A lengthy strike could also impact joint ventures Lufthansa Cargo has with All Nippon Airways, Cathay Pacific and United Airlines (NASDAQ: UAL).

Contract disagreement 

Michael Niggemann, Lufthansa’s chief human resources officer and labor director of Deutsche Lufthansa AG, expressed frustration with VC’s call for a strike.

“Management has made a very good and socially balanced offer — despite the continuing burdens of the COVID crisis and uncertain prospects for the global economy. This escalation comes at the expense of many thousands of customers,” he said in a statement.

Lufthansa has offered an 18-month contract extension in which pilots would receive $902 more in basic pay per month in two stages, with entry-level workers benefiting the most. An entry-level co-pilot will receive more than 18% additional basic pay over the duration of the agreement, while a captain in the final stage will receive 5%.

An automatic inflation kicker would increase payroll costs for cockpit personnel at Lufthansa and Lufthansa Cargo by 16% over the two-year period proposed by VC, according to the airline. The union also wants a higher base salary plus more sick days, vacation and training, which would increase cockpit payroll costs another 25%. Lufthansa said such increases are not sustainable, especially as the company begins to heal from the lost business and financial damage caused by COVID for more than two years.

In total, the union’s demands would increase flight crew payroll costs by more than 40% to $2.9 billion over the next two years, it claimed.

Management noted that Lufthansa and Lufthansa Cargo have generated the most growth, investment and jobs over the past dozen years compared to other parts of Deutsche Lufthansa Group, which includes catering and maintenance units, and subsidiary airlines Swiss International, Austrian Airlines, Eurowings and CityLine.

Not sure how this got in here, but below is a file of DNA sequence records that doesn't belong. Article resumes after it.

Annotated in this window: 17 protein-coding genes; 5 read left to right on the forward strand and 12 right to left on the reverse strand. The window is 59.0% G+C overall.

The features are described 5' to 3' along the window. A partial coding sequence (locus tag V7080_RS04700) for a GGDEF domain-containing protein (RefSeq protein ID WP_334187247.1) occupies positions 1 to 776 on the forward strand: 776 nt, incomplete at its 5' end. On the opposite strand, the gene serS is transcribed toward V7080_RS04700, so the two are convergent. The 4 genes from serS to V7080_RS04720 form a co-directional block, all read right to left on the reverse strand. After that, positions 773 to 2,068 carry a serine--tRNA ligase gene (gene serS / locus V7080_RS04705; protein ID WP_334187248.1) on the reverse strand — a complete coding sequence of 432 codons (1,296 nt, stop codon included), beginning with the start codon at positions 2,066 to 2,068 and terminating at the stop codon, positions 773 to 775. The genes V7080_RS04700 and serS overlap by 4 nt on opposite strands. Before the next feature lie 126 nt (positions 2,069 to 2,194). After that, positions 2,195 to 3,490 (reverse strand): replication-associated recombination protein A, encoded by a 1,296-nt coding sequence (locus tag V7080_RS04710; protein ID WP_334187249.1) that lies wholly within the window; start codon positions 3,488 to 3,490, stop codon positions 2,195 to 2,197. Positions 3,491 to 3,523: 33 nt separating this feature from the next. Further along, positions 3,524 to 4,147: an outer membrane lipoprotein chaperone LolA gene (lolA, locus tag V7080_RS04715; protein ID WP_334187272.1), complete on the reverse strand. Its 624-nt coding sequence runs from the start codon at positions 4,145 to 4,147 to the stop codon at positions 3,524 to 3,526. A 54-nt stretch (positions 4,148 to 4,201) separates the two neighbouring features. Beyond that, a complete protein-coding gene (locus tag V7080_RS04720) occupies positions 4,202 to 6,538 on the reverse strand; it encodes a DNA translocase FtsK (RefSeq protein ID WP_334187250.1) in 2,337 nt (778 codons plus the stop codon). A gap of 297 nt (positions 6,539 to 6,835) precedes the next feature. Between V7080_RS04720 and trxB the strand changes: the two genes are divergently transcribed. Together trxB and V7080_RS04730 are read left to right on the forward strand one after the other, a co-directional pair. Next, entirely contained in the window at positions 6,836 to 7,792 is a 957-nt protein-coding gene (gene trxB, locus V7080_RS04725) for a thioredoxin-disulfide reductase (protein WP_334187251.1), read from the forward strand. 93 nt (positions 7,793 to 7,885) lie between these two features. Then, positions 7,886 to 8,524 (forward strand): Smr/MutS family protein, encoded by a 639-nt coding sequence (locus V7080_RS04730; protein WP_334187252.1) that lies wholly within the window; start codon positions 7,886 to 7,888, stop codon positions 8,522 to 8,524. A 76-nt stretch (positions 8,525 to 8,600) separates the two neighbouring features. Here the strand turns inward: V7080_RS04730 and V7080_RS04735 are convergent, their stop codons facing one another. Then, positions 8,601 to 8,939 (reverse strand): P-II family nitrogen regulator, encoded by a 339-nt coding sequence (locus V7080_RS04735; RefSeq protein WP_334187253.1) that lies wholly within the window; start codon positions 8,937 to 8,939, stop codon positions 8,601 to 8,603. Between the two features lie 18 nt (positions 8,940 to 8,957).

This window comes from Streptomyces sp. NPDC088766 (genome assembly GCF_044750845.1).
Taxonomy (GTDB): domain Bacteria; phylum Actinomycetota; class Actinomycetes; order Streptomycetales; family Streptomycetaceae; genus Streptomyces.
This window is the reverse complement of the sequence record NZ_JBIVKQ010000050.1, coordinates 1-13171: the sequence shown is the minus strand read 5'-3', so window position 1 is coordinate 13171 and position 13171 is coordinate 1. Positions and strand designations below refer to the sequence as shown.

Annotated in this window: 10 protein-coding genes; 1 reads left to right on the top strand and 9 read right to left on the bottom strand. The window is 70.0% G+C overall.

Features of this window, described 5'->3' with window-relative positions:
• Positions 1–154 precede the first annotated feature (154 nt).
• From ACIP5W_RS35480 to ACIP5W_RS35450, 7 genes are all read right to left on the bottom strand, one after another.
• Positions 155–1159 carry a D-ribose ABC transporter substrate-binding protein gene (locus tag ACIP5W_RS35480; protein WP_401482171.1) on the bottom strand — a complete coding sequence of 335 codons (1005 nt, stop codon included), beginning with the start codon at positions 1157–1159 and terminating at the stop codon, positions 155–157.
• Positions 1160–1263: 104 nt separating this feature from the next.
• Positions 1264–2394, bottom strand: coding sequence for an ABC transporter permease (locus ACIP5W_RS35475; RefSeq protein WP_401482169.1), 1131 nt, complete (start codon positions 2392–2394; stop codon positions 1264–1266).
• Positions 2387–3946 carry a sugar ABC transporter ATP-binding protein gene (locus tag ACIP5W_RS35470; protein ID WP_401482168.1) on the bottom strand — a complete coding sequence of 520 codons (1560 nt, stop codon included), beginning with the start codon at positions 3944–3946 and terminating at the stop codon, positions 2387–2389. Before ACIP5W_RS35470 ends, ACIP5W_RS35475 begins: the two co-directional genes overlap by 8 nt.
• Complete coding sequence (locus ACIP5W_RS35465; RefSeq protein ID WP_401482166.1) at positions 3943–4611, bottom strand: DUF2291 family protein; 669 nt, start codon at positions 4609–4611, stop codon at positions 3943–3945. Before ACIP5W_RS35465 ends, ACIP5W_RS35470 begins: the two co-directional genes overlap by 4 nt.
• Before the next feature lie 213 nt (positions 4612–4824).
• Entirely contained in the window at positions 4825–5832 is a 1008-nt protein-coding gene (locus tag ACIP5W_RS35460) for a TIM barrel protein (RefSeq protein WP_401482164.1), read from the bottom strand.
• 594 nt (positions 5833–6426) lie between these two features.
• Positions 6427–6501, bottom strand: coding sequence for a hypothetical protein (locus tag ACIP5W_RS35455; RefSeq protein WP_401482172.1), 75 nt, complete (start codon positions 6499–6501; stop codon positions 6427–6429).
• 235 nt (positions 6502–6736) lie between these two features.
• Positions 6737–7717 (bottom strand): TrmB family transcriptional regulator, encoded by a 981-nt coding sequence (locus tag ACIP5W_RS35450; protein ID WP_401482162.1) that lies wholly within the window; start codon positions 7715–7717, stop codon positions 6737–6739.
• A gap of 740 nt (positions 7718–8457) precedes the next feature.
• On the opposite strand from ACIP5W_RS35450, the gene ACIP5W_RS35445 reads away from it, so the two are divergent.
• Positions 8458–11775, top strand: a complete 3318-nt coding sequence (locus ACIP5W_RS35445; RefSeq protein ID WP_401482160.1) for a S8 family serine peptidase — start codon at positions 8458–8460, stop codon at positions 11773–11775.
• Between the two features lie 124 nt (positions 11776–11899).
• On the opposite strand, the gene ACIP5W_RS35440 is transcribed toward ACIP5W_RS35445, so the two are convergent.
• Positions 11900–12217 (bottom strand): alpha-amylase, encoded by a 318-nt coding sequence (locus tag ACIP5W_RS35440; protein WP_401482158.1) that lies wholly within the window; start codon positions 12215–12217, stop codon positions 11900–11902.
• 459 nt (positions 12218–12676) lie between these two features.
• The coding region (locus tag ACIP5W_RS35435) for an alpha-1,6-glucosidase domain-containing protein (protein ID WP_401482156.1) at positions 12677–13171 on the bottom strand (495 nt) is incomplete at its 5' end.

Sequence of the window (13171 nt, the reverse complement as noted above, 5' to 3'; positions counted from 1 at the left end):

By 2024, the group expects 33 new, modern long-haul aircraft, all of which will go to Lufthansa, along with the associated jobs. 

Between 2010 and the start of the COVID crisis, the number of cockpit jobs at Lufthansa and Lufthansa Cargo grew by 18%, and by as much as 45% at the Munich hub, according to the company. Lufthansa has hired 700 co-pilots since 2017 and made 400 co-pilots captains. 

“We want to continue this growth with our cockpit colleagues at Lufthansa and Lufthansa Cargo,” said Niggemann. “We want to find solutions at the negotiating table.”

Strikes and staff shortages have plagued Lufthansa and other European airlines this summer, forcing thousands of flight cancellations. Frankfurt airport has capped the number of daily travelers to minimize congested passenger terminals and delays as travel picked up faster than service providers could hire enough personnel.

In August, Lufthansa reached agreement with ground workers on a new contract to prevent further walkouts after a one-day strike in July caused about 1,000 flight cancellations and cargo delays.

Cargo personnel changes

In related news, a Lufthansa Cargo spokesperson confirmed that Stephanie Abeler, currently had of sales and handling Midwest USA, based in Chicago, became U.S. and Canada regional head for Lufthansa Cargo, on Thursday. She replaces Bernhard Kindelbacher, who has been reassigned to Frankfurt.

Click here for more FreightWaves/American Shipper stories by Eric Kulisch.

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Eric Kulisch

Eric is the Supply Chain and Air Cargo Editor at FreightWaves. An award-winning business journalist with extensive experience covering the logistics sector, Eric spent nearly two years as the Washington, D.C., correspondent for Automotive News, where he focused on regulatory and policy issues surrounding autonomous vehicles, mobility, fuel economy and safety. He has won two regional Gold Medals from the American Society of Business Publication Editors for government coverage and news analysis, and was voted best for feature writing and commentary in the Trade/Newsletter category by the D.C. Chapter of the Society of Professional Journalists. As associate editor at American Shipper Magazine for more than a decade, he wrote about trade, freight transportation and supply chains. Eric is based in Portland, Oregon. He can be reached for comments and tips at [email protected]